The fact that they reportedly burned with an unnaturally brilliant flame suggests. Nostradamus was one of the first to re-paraphrase these prophecies in French.The latest research suggests that he may in fact have used bibliomancy for this -. a book on Chaldean and Assyrian magic by Iamblichus.) This book had enjoyed considerable success in the 1520s.randomly selecting a book of history or prophecy and taking his cue from whatever page it happened to fall open at. Authors frequently copied and paraphrased passages without acknowledgement. Joachim of Fiore.. Gothic script and many difficult abbreviations. Further material was gleaned from the De honesta disciplina of 1504 by Petrus Crinitus. (His Preface contains 24 biblical quotations. While it is true that Nostradamus claimed in 1555 to have burned all of the occult works in his library. the Tiburtine Sibyl. all but two in the order used by Savonarola. perhaps owing to its mostly Latin text. which included extracts from Michael Psellus's De daemonibus.. which may explain why they are credited to him.One of his major prophetic sources was evidently the Mirabilis liber of 1522. and the De Mysteriis Aegyptiorum (Concerning the mysteries of Egypt. no one can say exactly what books were destroyed in this fire. and extracts from both are paraphrased (in the second case almost literally) in his first two verses. a 4th century Neo-Platonist. especially from the classics. when it went through half a dozen editions (see External links below for facsimiles and translations) but did not sustain its influence.). It should be noted that modern views of plagiarism did not apply in the 16th century. the first of which is appended to this article. Savonarola and others. . Latin versions of both had recently been published in Lyon. which contained a range of prophecies by PseudoMethodius.
1555 (see caption to illustration above) Not that I would attribute to myself either the name or the role of a prophet – Preface to César.e. 1555 [S]ome of [the prophets] predicted great and marvelous things to come: [though] for me. Nostradamus's reliance on historical precedent is reflected in the fact that he explicitly rejected the label prophet (i. my son. during the same period. The Prophecies reportedly came into use in France as a classroom reader. a person having prophetic powers of his own) on several occasions: Although. thanks to my researches and the consideration of what judicial Astrology promises me and sometimes gives me to know. mainly classical sources. – Letter to King Henri II. that some of them were manuscripts on vellum. which was routinely treated with saltpeter. Not that I am foolish enough to pretend to be a prophet. I have used the word prophet. – Open letter to Privy Councillor (later Chancellor) Birague. I in no way attribute to myself such a title here. 15 June 1566 His rejection of the title prophet also squares with the fact that he entitled his book . so that folk may know that with which the celestial stars do threaten them. 1558 I do but make bold to predict (not that I guarantee the slightest thing at all). Only in the 17th century did people start to notice his reliance on earlier. This may help explain the fact that.however. principally in the form of warnings. I would not attribute to myself a title of such lofty sublimity – Preface to César.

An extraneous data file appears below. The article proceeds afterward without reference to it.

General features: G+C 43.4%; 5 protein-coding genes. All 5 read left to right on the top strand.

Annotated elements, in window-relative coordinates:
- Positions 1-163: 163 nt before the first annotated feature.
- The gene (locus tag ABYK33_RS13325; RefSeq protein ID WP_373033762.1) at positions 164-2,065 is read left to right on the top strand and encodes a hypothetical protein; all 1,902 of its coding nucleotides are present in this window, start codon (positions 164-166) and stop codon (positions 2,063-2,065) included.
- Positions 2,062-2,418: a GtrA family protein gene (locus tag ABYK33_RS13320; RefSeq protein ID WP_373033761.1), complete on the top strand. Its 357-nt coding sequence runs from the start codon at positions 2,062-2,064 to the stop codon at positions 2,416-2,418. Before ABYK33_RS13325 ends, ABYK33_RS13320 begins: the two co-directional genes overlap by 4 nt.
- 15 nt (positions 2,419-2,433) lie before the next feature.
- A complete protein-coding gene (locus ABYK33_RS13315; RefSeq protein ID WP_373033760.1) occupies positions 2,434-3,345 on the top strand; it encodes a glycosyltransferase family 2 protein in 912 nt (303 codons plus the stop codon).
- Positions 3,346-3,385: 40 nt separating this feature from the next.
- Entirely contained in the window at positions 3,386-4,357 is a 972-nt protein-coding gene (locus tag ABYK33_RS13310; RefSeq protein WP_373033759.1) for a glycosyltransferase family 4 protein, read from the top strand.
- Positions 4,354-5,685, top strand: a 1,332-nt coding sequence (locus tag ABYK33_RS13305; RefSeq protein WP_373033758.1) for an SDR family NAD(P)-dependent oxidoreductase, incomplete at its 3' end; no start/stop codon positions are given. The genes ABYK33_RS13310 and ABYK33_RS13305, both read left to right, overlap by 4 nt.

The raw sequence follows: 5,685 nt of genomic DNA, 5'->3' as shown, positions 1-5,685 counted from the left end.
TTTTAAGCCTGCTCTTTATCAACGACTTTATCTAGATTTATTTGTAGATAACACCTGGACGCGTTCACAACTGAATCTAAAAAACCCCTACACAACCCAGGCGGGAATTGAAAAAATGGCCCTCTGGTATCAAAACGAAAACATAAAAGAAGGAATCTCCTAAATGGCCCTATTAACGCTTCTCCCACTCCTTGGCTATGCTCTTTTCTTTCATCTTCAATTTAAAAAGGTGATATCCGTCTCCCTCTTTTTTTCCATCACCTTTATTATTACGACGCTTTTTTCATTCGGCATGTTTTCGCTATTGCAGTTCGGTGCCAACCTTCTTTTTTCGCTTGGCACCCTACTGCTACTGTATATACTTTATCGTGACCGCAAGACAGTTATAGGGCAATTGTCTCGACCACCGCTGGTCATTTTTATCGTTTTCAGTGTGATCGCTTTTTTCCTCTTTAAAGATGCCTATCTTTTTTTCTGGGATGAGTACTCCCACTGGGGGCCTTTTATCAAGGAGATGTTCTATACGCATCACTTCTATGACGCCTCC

In his dedication to King Henri II. Given this reliance on literary sources.Detail from title-page of the original 1555 (Albi) edition of Nostradamus's Les Propheties (a title that. ritually "sleeping on it"). water gazing or both simultaneously is based on a naive reading of his first two verses. other than contemplation. expression and reapplication to the future. The first of these is reproduced at the bottom of this article: the second can be seen by visiting the relevant facsimile site (see External Links). in French. which. by M. in other words. Michel Nostradamus".. would have been for doing what he never claimed to be doing in the first place. other than in the manner of their editing. The popular legend that he attempted the ancient methods of flame gazing. as "The Prophecies of M. which is precisely what they were. Michel Nostradamus". mind and heart of all care. which merely liken his efforts to those of the Delphic and Branchidic oracles. but his frequent references to the "bronze tripod" of the Delphic rite are . worry and unease through mental calm and tranquility". it is doubtful whether Nostradamus used any particular methods for entering a trance state. meditation and incubation (i.) Any criticism of Nostradamus for claiming to be a prophet. His sole description of this process is contained in letter 41 of his collected Latin correspondence. they were not.e. except in a few cases. Nostradamus describes "emptying my soul. as easily means "The Prophecies.